Dr Deirdre Gartland completed a BSc (Psychology Honors) at the University of Melbourne and a Professional Doctorate in Health Psychology at Swinburne University in 2009, developing the first international measure of resilience in adolescence, while at the Centre for Adolescent Health, Royal Children's Hospital.
Dr Gartland leads the Resilience and Mental Health stream in Intergenerational Health research group at Murdoch Children's Research Institute. Her research seeks to better understand women and children’s health, particularly for families at high risk of social adversity. Her research over the last 10 years has focused on the impact of intimate partner violence on mothers and their children. She has a particular focus on building the evidence needed to better support families experiencing adversity, including families experiencing violence. She is currently working with Aboriginal, refugee background communities and families who have experience violence to measure and describe child resilience.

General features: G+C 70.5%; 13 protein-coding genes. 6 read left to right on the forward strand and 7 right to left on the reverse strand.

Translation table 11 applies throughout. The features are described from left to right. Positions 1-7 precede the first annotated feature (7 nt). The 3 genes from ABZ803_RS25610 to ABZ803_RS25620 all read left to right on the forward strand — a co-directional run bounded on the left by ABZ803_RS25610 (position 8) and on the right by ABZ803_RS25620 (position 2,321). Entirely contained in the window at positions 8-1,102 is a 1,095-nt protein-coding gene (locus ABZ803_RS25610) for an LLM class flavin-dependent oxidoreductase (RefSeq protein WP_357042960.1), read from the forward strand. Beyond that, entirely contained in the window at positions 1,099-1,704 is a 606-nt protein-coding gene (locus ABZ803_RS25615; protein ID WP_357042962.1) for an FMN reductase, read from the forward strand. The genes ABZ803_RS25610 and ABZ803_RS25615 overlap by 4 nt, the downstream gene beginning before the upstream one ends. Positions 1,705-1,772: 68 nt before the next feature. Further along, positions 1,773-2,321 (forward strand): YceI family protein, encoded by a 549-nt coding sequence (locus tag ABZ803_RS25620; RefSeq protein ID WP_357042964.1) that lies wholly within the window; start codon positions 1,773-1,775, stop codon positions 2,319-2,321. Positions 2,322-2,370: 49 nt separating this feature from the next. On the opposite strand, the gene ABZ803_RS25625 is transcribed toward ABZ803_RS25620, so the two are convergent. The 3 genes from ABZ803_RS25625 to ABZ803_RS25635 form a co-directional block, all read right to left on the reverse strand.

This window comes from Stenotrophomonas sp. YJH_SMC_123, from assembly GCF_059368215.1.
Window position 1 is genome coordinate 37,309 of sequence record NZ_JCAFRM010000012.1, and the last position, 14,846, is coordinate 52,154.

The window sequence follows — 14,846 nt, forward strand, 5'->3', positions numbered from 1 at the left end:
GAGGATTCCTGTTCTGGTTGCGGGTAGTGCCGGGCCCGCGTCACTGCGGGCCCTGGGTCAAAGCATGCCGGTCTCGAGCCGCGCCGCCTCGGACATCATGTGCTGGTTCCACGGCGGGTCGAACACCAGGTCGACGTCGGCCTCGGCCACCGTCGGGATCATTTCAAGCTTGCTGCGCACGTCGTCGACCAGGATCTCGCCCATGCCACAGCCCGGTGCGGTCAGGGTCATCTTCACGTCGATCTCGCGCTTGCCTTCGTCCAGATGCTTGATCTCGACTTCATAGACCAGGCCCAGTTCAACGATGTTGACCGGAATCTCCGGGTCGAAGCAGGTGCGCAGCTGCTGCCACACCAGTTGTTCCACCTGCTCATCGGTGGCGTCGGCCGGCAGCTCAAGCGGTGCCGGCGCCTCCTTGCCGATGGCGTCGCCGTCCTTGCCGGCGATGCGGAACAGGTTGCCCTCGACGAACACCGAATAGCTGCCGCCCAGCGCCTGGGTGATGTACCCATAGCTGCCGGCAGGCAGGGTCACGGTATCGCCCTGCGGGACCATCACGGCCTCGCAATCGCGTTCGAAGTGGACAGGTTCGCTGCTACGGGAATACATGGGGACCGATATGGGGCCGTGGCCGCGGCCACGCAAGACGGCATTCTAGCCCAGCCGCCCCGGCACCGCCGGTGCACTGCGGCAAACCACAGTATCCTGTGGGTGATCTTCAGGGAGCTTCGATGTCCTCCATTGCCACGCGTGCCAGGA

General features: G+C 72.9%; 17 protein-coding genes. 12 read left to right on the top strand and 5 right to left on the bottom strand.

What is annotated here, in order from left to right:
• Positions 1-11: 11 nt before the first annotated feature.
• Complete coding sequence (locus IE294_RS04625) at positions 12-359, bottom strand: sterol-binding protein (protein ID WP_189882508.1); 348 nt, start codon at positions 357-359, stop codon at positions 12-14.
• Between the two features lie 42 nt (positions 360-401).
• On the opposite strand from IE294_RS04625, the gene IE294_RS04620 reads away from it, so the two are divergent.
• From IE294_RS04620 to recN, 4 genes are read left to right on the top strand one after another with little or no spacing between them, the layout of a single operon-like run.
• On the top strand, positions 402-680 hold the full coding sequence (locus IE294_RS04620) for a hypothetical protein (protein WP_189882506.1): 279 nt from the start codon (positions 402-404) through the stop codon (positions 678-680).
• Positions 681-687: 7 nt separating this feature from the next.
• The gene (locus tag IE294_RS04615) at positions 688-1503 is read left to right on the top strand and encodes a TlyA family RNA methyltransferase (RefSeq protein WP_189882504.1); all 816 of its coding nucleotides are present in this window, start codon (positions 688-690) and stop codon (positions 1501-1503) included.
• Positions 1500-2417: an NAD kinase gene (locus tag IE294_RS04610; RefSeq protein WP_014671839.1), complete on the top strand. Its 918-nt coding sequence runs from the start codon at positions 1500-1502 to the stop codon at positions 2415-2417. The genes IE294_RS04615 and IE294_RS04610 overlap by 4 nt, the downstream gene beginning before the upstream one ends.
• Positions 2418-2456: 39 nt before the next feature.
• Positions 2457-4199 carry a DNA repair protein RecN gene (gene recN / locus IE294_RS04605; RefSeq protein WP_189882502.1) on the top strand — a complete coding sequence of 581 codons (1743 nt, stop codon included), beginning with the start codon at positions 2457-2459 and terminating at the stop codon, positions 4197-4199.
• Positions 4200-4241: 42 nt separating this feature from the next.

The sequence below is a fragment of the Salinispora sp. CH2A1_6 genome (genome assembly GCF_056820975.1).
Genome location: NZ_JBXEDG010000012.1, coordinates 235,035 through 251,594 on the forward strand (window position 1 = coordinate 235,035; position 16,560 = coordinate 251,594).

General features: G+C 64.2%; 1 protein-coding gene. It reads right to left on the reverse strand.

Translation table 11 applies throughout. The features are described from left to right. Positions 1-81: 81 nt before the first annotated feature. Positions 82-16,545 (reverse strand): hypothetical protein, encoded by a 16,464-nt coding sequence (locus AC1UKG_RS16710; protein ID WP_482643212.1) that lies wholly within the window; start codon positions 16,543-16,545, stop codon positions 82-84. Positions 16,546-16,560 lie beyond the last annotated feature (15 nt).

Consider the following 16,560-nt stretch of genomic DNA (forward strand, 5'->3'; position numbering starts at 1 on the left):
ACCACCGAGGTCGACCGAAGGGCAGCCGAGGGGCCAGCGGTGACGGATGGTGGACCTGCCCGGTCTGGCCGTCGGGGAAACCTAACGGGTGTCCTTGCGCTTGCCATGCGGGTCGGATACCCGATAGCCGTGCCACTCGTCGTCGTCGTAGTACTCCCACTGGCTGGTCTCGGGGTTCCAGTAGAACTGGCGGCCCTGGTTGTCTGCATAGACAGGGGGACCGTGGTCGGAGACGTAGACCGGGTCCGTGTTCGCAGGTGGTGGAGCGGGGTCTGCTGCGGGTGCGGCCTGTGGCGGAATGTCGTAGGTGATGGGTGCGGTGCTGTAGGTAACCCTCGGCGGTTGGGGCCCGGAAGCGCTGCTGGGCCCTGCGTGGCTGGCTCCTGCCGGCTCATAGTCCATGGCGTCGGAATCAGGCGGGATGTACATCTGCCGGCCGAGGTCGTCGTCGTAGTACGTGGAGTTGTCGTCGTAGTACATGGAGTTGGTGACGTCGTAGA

She is a member of PreVAiL, an international research collaboration of over 60 researchers and partners funded by the Canadian Institutes of Health Research. The goal of the collaboration is to bring together researchers and decision-makers to produce and share knowledge to help children, women and men exposed to family violence. She is also a member of the Melbourne Research Alliance to End Violence against Women and their Children. Collaborators include: Prof Harriet McMillan (McMaster University, Canada), Prof Christine McArthur (University of Birmingham, UK), Professor Helen Herrman (President World Psychiatric Association). She is an investigator on the Centre for Research Excellence: Stronger Futures, with the aim to better understand the impacts of intergenerational trauma, prevention and building resilience in the context of trauma, and how to support healing and recovery, to inform effective health and social service responses.